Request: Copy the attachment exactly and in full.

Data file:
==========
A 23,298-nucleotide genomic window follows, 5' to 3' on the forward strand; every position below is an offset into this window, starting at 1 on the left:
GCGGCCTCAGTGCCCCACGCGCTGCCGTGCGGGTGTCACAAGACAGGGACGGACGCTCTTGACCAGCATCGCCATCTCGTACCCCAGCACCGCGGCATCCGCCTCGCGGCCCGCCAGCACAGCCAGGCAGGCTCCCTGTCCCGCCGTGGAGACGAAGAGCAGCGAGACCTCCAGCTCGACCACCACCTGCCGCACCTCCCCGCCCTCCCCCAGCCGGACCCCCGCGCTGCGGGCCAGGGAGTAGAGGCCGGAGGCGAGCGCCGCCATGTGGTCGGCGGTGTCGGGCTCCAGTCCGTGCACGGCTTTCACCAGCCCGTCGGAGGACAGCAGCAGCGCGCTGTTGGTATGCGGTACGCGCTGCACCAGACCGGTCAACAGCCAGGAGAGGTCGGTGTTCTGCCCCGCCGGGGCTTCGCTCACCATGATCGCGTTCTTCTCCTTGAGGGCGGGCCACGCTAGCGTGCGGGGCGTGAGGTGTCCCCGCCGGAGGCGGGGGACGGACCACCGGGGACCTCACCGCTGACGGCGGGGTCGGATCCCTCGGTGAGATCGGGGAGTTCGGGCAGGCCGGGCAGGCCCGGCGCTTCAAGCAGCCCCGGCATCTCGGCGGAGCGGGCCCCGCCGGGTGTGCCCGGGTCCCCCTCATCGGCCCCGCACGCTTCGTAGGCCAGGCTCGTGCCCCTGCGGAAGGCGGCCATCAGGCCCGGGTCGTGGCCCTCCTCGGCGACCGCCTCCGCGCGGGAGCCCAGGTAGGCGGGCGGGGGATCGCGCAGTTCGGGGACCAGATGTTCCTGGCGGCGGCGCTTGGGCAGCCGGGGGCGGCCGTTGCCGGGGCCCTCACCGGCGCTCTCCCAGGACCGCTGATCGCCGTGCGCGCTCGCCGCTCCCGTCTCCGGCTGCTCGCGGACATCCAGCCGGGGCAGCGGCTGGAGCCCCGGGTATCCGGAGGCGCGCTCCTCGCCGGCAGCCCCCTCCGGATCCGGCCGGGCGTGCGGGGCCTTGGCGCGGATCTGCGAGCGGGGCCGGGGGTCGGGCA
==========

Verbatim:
A 23,298-nucleotide genomic window follows, 5' to 3' on the forward strand; every position below is an offset into this window, starting at 1 on the left:
GCGGCCTCAGTGCCCCACGCGCTGCCGTGCGGGTGTCACAAGACAGGGACGGACGCTCTTGACCAGCATCGCCATCTCGTACCCCAGCACCGCGGCATCCGCCTCGCGGCCCGCCAGCACAGCCAGGCAGGCTCCCTGTCCCGCCGTGGAGACGAAGAGCAGCGAGACCTCCAGCTCGACCACCACCTGCCGCACCTCCCCGCCCTCCCCCAGCCGGACCCCCGCGCTGCGGGCCAGGGAGTAGAGGCCGGAGGCGAGCGCCGCCATGTGGTCGGCGGTGTCGGGCTCCAGTCCGTGCACGGCTTTCACCAGCCCGTCGGAGGACAGCAGCAGCGCGCTGTTGGTATGCGGTACGCGCTGCACCAGACCGGTCAACAGCCAGGAGAGGTCGGTGTTCTGCCCCGCCGGGGCTTCGCTCACCATGATCGCGTTCTTCTCCTTGAGGGCGGGCCACGCTAGCGTGCGGGGCGTGAGGTGTCCCCGCCGGAGGCGGGGGACGGACCACCGGGGACCTCACCGCTGACGGCGGGGTCGGATCCCTCGGTGAGATCGGGGAGTTCGGGCAGGCCGGGCAGGCCCGGCGCTTCAAGCAGCCCCGGCATCTCGGCGGAGCGGGCCCCGCCGGGTGTGCCCGGGTCCCCCTCATCGGCCCCGCACGCTTCGTAGGCCAGGCTCGTGCCCCTGCGGAAGGCGGCCATCAGGCCCGGGTCGTGGCCCTCCTCGGCGACCGCCTCCGCGCGGGAGCCCAGGTAGGCGGGCGGGGGATCGCGCAGTTCGGGGACCAGATGTTCCTGGCGGCGGCGCTTGGGCAGCCGGGGGCGGCCGTTGCCGGGGCCCTCACCGGCGCTCTCCCAGGACCGCTGATCGCCGTGCGCGCTCGCCGCTCCCGTCTCCGGCTGCTCGCGGACATCCAGCCGGGGCAGCGGCTGGAGCCCCGGGTATCCGGAGGCGCGCTCCTCGCCGGCAGCCCCCTCCGGATCCGGCCGGGCGTGCGGGGCCTTGGCGCGGATCTGCGAGCGGGGCCGGGGGTCGGGCA